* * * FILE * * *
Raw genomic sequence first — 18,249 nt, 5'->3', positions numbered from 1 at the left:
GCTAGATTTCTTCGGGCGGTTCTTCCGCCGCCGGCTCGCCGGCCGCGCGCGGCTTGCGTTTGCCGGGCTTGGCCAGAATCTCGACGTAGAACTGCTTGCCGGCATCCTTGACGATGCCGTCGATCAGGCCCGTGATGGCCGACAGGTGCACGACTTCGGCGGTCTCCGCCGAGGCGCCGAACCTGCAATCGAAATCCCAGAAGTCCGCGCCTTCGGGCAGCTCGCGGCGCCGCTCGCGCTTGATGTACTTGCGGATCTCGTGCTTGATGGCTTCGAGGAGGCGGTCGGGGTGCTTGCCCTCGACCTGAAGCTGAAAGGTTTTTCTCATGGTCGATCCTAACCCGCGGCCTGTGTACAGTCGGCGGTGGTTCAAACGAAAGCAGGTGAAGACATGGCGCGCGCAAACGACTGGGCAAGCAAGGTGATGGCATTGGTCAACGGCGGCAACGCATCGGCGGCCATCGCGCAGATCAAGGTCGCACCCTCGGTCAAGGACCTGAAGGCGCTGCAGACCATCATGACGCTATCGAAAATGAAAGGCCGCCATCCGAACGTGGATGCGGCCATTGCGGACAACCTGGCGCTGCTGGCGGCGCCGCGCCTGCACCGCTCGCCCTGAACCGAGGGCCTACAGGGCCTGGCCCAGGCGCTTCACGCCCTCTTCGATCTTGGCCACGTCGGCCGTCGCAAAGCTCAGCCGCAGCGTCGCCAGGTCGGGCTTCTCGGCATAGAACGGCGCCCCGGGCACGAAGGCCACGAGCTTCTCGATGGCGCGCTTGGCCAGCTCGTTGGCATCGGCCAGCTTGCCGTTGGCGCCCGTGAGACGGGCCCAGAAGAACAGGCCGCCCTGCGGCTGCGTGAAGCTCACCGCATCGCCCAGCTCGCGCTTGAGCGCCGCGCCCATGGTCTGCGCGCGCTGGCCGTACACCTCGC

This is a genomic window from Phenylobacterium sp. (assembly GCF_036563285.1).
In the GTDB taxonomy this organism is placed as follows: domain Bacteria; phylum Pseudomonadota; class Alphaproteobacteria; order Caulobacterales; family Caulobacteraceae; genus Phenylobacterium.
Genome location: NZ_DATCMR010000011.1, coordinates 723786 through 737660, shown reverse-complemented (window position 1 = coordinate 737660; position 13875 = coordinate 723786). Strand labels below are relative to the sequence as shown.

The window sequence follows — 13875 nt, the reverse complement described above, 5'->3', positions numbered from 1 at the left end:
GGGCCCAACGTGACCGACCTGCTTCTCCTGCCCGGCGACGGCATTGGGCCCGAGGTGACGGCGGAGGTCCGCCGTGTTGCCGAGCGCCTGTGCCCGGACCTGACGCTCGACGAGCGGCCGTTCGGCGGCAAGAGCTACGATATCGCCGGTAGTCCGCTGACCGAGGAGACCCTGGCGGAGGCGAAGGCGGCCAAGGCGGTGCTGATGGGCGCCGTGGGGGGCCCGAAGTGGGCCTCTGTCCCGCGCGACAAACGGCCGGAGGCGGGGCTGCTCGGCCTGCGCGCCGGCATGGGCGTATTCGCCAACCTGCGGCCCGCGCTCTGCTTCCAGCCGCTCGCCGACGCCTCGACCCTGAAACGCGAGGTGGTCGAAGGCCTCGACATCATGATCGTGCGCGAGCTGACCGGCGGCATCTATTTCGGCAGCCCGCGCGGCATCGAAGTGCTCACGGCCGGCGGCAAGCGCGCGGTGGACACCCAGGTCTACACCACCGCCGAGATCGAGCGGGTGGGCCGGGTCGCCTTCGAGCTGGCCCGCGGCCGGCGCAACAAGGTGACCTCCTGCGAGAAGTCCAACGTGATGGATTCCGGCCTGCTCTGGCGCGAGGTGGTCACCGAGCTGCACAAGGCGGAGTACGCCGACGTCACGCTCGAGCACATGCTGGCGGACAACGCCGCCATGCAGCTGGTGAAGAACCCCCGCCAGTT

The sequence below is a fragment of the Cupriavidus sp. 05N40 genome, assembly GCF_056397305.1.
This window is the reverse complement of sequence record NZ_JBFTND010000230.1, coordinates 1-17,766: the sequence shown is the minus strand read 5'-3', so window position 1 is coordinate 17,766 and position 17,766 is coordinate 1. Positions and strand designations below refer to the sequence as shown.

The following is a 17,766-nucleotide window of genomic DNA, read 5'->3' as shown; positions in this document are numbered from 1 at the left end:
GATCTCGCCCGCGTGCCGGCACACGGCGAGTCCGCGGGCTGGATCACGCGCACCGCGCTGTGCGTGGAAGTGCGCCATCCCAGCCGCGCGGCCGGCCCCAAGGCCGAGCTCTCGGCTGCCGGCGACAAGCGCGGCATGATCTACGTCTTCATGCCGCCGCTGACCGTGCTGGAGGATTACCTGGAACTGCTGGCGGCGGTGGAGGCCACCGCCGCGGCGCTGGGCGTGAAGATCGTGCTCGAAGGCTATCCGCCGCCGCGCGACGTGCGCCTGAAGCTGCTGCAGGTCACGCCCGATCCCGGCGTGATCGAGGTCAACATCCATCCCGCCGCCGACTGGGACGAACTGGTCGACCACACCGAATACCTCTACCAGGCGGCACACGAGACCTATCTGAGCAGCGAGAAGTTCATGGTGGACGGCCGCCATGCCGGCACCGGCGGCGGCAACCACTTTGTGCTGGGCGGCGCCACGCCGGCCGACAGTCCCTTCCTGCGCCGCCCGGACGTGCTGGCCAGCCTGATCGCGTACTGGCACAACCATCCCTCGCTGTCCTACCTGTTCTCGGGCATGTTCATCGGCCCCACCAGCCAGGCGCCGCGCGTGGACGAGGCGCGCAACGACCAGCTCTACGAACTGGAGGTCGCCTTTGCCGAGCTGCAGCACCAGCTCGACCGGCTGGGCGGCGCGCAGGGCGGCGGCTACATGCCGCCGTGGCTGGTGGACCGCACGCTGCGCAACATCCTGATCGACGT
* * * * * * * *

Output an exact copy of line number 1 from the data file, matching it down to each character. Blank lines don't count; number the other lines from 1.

Raw genomic sequence first — 18,249 nt, 5'->3', positions numbered from 1 at the left: